The opinion of the court was delivered by: LaVECCHIA, J.
OPINION BY Justice LaVecchia
ON CERTIFICATION TO Appellate Division, Superior Court Justice Stein PRESIDING
Registrant, M.F., is a forty-two year old man with three sexual offenses cognizable under the Registration and Community Notification Laws ("RCNL"), N.J.S.A. 2C:7-1 to -11, more commonly known as Megan's Law. The Appellate Division affirmed the trial court's classification of M.F. as a moderate risk to recidivate, designating him a Tier Two sex offender, but deleted all community notification from the scope of notification that normally attends a Tier Two sex-offender designation. The Appellate Division held that for Tier Two notification to take place, the State must show by clear and convincing proof that children attending the schools and day-care centers in the pertinent geographic region are "reasonably certain" to encounter registrant.
We granted certification, 165 N.J. 676 (2000), and now reverse. The Appellate Division imposed too heavy a burden on the State in reviewing registrant's scope of notification. Once M.F.'s classification as a Tier Two offender was correctly established, the RCNL and the Attorney General's implementing guidelines presumptively required notification to schools and organizations in actual charge or care of women or children within the pertinent geographic area. Although specific limiting circumstances in individual cases may be put forward to counter that presumptive requirement, the State is not required affirmatively to establish, absent proof of those limiting circumstances, that a Tier Two registrant is reasonably certain to be encountered at the community organizations to which notice would be given. We remand this case to the Law Division for a rehearing applying the standard described in this opinion.
M.F.'s criminal history reveals three progressively serious sexual offenses. In 1979, he was arrested for criminal sexual contact, N.J.S.A. 2C:14-3b, occurring in a Union County department store. The presentence report described the charge as "open lewdness" and included touching women. The charge ultimately was dismissed as part of a plea agreement in which he pleaded guilty to possession of a controlled dangerous substance.
In 1985, M.F. again was charged with criminal sexual contact pursuant to N.J.S.A. 2C:14-3b. In that incident, police were summoned to investigate a suspicious person in a vehicle parked in the lot of a Clifton department store. An undercover officer approached the vehicle and observed M.F. sitting behind the steering wheel with his pants unfastened and his private parts exposed. The officer stated that M.F. was masturbating while looking through the front window of the department store. According to the officer, M.F. saw him approaching, but continued to masturbate. M.F. was convicted and sentenced to one year of probation.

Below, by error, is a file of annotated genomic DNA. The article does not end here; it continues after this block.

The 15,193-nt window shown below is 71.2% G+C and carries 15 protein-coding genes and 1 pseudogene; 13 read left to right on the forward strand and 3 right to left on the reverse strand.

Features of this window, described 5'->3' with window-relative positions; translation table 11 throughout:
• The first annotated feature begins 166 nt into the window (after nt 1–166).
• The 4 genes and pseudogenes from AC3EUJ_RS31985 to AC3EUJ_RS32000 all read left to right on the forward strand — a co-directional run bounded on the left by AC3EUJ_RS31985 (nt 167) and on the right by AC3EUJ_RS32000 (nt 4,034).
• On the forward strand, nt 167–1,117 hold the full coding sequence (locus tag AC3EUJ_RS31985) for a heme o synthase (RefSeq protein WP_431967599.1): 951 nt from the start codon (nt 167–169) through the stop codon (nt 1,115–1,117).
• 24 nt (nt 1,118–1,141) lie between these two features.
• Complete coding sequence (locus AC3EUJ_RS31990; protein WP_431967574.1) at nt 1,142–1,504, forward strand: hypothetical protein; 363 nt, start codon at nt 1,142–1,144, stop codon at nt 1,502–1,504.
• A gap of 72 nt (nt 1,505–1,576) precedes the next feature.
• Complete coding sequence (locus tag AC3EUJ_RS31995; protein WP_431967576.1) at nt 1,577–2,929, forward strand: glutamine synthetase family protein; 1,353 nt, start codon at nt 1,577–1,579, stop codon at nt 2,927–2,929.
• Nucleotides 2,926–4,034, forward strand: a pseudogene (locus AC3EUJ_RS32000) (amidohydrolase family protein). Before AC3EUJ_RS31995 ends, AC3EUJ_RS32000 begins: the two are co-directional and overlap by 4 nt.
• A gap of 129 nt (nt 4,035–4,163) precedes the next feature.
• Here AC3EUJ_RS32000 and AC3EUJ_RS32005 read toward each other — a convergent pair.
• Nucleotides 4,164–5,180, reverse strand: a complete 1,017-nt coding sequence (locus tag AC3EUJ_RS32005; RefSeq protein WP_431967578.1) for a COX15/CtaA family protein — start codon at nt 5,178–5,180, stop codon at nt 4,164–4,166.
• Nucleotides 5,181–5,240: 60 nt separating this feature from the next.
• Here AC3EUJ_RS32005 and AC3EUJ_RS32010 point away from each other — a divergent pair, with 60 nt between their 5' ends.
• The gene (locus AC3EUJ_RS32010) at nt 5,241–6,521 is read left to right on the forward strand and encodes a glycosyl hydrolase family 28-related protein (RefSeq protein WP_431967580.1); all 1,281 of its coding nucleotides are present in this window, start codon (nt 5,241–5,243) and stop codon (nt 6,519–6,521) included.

M.F.'s most recent sexual-offense conviction involved second-degree sexual assault, N.J.S.A. 2C:14-2b, and that offense rendered him subject to the RCNL. In 1997, while in the rear portion of a Pathmark store in Elizabeth, M.F. exposed his private parts and proceeded to masturbate in the presence of a seven-year-old girl. M.F. fled the store before the visibly upset child could inform her mother. The child later identified M.F. on a video taken by the store's security camera. M.F. was convicted and sentenced to five years of probation, and required to obtain alcohol and drug counseling, and to pay various fines. He also was informed of his obligation to register pursuant to the RCNL.
By letter dated February 25, 2000, the Union County Prosecutor's Office informed M.F. that he posed a "moderate risk" of re-offense and that he was classified as a Tier Two sex offender under the RCNL. The letter explained that, barring an appeal by M.F., the Union County Prosecutor's Office would reveal M.F.'s identity and sexual-offender status to appropriate personnel at "all community organizations that own or operate an establishment where children gather under their care (such as girl/boy scouts or little league) or women are cared for (such as battered women shelters)," located in the area surrounding M.F.'s residence in Roselle. M.F. was provided with a map showing that four schools, two playing fields, a church, and a nursery were located within the designated notification area. The oldest of M.F.'s three children attends a high school in the designated area.